Amid another brutal day for emerging markets stocks and
, comes this and it is no surprise: Fund managers have been
reducing their exposure to the developing world.
A survey by Bank of America Merrill Lynch indicates just 13
percent of global investors had overweight allocations to
emerging markets equities this month, the lowest level since
according to Emerging Markets
Just over 250 panelists with $725 billion of assets under
management were surveyed with 200 managers, managing $578 billion
responding, Emerging Markets reported.
The results of the survey are not surprising given the dismal
performance of emerging markets ETFs this year. The iShares MSCI
Emerging Markets Index Fund (NYSE:
) is lower by more than nine percent year-to-date. EEM tracks the
MSCI Emerging Markets Index, which many money managers benchmark
their emerging markets exposure to. The Vanguard FTSE Emerging
Markets ETF (NYSE:
), the larges emerging markets ETF by assets, is also lower by
about nine percent year-to-date.
Struggles for EEM, VWO and related diversified ETFs have been
exacerbated by these funds'
significant allocations to the largest emerging
. While VWO is gently trimming its exposure to South Korea as it
shifts to the FTSE Emerging Markets Index, the ETF is still heavy
on the likes of Brazil, China and Taiwan. China, South Korea,
Brazil and Taiwan combine for about 55 percent of EEM's
spate of bad news
pertaining to Petrobras (NYSE:
) and Vale (NYSE:
) among other Brazilian stocks, the iShares MSCI Brazil Capped
Index Fund (NYSE:
) has slumped 8.2 percent this year.
In the past week alone, the iShares FTSE China 25 Index Fund
) has slid 6.7 percent. Earlier this week, the world's
second-largest economy reported first-quarter GDP growth of 7.7
percent, missing economists' estimates calling for eight percent
India ETFs have struggled as well, falling on concerns a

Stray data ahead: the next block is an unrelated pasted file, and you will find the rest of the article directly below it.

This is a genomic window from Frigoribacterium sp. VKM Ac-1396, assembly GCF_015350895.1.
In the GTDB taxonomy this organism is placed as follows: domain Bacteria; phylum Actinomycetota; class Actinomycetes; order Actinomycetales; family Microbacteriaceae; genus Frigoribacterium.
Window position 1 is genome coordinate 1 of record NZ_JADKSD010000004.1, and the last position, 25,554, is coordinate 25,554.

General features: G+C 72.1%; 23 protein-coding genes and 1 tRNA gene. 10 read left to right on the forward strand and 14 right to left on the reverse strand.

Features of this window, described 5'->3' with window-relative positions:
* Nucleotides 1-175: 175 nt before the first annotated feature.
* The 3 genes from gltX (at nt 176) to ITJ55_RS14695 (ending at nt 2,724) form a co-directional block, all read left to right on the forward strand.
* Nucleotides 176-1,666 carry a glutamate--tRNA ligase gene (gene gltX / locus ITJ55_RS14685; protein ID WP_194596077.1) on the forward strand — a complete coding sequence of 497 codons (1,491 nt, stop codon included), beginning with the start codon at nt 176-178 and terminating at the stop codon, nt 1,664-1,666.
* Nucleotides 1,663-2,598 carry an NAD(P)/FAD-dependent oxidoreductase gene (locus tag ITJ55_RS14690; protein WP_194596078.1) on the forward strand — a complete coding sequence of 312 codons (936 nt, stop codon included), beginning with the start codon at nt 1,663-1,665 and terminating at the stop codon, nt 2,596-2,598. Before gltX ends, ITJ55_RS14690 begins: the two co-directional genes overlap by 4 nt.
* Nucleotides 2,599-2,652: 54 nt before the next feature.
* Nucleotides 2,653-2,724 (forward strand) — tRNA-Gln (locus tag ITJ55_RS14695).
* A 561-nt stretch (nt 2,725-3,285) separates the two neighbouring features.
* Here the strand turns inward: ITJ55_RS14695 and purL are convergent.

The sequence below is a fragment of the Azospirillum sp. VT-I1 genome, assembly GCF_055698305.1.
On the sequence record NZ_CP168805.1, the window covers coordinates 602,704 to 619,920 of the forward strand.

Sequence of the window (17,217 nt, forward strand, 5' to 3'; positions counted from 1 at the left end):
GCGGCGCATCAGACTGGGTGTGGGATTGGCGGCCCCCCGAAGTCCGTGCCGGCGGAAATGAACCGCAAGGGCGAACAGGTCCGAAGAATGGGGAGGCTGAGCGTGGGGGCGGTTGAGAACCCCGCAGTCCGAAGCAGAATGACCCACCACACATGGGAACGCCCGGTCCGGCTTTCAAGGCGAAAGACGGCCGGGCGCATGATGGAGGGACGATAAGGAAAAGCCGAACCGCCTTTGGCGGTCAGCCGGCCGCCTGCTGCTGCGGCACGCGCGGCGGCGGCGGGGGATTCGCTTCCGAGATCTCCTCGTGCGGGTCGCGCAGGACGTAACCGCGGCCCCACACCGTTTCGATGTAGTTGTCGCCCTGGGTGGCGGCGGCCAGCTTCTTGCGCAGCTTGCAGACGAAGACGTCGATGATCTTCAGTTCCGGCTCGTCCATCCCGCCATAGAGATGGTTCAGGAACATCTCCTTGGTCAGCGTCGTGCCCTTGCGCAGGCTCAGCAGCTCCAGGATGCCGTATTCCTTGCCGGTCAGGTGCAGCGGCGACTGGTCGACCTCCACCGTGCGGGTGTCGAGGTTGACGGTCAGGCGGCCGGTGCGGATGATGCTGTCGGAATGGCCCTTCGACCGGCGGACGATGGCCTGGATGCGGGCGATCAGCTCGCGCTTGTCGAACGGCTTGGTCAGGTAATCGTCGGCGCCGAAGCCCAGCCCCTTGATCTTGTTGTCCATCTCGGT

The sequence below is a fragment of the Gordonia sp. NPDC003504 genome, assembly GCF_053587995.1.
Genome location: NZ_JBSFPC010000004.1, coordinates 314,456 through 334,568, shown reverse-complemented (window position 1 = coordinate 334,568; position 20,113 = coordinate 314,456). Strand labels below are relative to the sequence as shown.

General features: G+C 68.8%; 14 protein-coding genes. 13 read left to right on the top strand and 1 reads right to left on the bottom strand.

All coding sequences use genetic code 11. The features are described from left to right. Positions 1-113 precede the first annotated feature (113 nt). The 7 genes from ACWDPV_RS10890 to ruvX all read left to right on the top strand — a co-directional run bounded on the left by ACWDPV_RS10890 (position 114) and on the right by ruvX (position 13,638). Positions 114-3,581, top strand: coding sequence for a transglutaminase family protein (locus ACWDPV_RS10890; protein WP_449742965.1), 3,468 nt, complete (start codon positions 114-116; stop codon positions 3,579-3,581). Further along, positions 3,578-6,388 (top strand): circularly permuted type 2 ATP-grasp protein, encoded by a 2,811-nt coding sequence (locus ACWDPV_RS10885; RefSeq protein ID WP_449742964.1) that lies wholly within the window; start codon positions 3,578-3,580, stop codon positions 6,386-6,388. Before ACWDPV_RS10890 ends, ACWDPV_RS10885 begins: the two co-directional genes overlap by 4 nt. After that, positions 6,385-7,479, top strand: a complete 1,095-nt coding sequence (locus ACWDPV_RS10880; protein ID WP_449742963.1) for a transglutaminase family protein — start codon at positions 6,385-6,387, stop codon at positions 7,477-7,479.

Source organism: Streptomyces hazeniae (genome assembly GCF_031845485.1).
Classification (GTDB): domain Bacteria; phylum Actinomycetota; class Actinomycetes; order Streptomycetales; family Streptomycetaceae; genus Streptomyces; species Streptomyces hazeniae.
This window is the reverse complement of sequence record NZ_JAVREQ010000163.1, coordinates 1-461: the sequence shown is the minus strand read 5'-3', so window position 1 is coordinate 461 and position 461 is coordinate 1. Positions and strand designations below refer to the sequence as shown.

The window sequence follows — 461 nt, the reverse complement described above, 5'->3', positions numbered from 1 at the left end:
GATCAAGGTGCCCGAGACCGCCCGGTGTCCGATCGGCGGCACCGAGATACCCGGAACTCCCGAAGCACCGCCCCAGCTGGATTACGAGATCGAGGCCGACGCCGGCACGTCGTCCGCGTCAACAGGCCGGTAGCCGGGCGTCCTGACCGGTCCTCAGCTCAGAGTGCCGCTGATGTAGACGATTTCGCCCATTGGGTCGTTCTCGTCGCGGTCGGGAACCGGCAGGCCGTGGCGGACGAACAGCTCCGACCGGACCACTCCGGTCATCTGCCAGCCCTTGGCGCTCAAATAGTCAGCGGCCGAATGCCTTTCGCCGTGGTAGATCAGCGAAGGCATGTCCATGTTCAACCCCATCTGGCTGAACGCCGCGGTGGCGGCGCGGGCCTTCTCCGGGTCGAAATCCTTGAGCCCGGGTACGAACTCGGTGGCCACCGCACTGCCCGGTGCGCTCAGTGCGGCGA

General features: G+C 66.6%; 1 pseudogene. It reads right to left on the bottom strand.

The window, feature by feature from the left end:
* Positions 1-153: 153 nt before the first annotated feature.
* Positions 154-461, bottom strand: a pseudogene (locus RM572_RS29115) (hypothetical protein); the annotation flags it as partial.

bloated government budget will
cost Asia's third-largest economy its
investment-grade credit rating
. Managers that responded to the survey are now a net 27 percent
underweight India, Emerging Markets reported. Benchmark exposure
to India would be in the area of 6.6 percent as EEM has a 6.64
weight to the country.
There have been signs professional managers have been reducing
their emerging markets exposure. When 13F filings for the fourth
quarter of 2012 were released earlier this year, Harvard
Management, showed significantly lower stakes in a broad swath of
emerging markets ETFs.
The largest U.S. university endowment slashed its investments
in ETFs such as EWZ and FXI
along with liquidating entire positions in funds such as the
WisdomTree India Earnings ETF (NYSE:
) and the iShares MSCI Poland Capped Investable Market Index Fund
On the bright side, money managers are increasing their
exposure to select developing economies. Survey respondents said
they have a net 53 percent overweight to Turkey and a net 47
percent overweight to Thailand, Emerging Markets reported.
Exposure to Malaysia and the Philippines was also increased this
month, perhaps underscoring the notion that
select smaller emerging markets have been leaders
That much is proven by the returns. The iShares Philippines
Investable Market Index Fund (NYSE:
), the iShares MSCI Thailand Investable Market Index Fund (NYSE:
) and the iShares MSCI Turkey Investable Market Index Fund (NYSE:
) are up an average of 11 percent this year.
The PowerShares DWA Emerging Markets Technical Leaders
), which allocates over 31 percent of its weight to those three
countries, is up nine percent year-to-date.
For more on emerging markets ETFs, click .
(c) 2013 Benzinga.com. Benzinga does not provide investment
advice. All rights reserved.
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